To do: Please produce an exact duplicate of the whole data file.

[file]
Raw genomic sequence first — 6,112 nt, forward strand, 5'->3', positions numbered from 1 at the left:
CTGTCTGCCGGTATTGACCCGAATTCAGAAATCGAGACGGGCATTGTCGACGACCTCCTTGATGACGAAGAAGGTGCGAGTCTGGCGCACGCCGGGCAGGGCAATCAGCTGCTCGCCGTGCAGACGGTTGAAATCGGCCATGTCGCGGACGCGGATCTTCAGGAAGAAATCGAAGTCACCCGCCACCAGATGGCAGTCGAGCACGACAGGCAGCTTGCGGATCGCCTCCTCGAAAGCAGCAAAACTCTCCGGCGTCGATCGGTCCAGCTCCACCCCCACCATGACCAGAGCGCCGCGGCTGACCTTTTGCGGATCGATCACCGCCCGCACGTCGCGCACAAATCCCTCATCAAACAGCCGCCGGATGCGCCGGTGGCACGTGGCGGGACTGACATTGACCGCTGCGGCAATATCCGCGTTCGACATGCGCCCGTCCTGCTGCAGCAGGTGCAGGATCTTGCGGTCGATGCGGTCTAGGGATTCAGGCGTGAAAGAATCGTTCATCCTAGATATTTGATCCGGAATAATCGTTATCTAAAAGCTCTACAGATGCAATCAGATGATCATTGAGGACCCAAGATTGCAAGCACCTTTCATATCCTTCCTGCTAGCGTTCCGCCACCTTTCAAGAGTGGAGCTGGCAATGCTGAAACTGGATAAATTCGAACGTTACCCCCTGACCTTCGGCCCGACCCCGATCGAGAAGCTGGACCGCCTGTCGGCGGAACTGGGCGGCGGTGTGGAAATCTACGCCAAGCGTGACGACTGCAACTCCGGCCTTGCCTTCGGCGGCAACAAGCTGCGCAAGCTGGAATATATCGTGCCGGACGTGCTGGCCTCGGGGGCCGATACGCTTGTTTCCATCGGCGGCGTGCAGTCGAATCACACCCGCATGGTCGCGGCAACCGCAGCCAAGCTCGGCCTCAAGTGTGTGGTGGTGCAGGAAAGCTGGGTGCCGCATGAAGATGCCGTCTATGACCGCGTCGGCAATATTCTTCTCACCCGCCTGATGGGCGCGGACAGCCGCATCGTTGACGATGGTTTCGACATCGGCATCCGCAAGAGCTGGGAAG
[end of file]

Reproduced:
Raw genomic sequence first — 6,112 nt, forward strand, 5'->3', positions numbered from 1 at the left:
CTGTCTGCCGGTATTGACCCGAATTCAGAAATCGAGACGGGCATTGTCGACGACCTCCTTGATGACGAAGAAGGTGCGAGTCTGGCGCACGCCGGGCAGGGCAATCAGCTGCTCGCCGTGCAGACGGTTGAAATCGGCCATGTCGCGGACGCGGATCTTCAGGAAGAAATCGAAGTCACCCGCCACCAGATGGCAGTCGAGCACGACAGGCAGCTTGCGGATCGCCTCCTCGAAAGCAGCAAAACTCTCCGGCGTCGATCGGTCCAGCTCCACCCCCACCATGACCAGAGCGCCGCGGCTGACCTTTTGCGGATCGATCACCGCCCGCACGTCGCGCACAAATCCCTCATCAAACAGCCGCCGGATGCGCCGGTGGCACGTGGCGGGACTGACATTGACCGCTGCGGCAATATCCGCGTTCGACATGCGCCCGTCCTGCTGCAGCAGGTGCAGGATCTTGCGGTCGATGCGGTCTAGGGATTCAGGCGTGAAAGAATCGTTCATCCTAGATATTTGATCCGGAATAATCGTTATCTAAAAGCTCTACAGATGCAATCAGATGATCATTGAGGACCCAAGATTGCAAGCACCTTTCATATCCTTCCTGCTAGCGTTCCGCCACCTTTCAAGAGTGGAGCTGGCAATGCTGAAACTGGATAAATTCGAACGTTACCCCCTGACCTTCGGCCCGACCCCGATCGAGAAGCTGGACCGCCTGTCGGCGGAACTGGGCGGCGGTGTGGAAATCTACGCCAAGCGTGACGACTGCAACTCCGGCCTTGCCTTCGGCGGCAACAAGCTGCGCAAGCTGGAATATATCGTGCCGGACGTGCTGGCCTCGGGGGCCGATACGCTTGTTTCCATCGGCGGCGTGCAGTCGAATCACACCCGCATGGTCGCGGCAACCGCAGCCAAGCTCGGCCTCAAGTGTGTGGTGGTGCAGGAAAGCTGGGTGCCGCATGAAGATGCCGTCTATGACCGCGTCGGCAATATTCTTCTCACCCGCCTGATGGGCGCGGACAGCCGCATCGTTGACGATGGTTTCGACATCGGCATCCGCAAGAGCTGGGAAG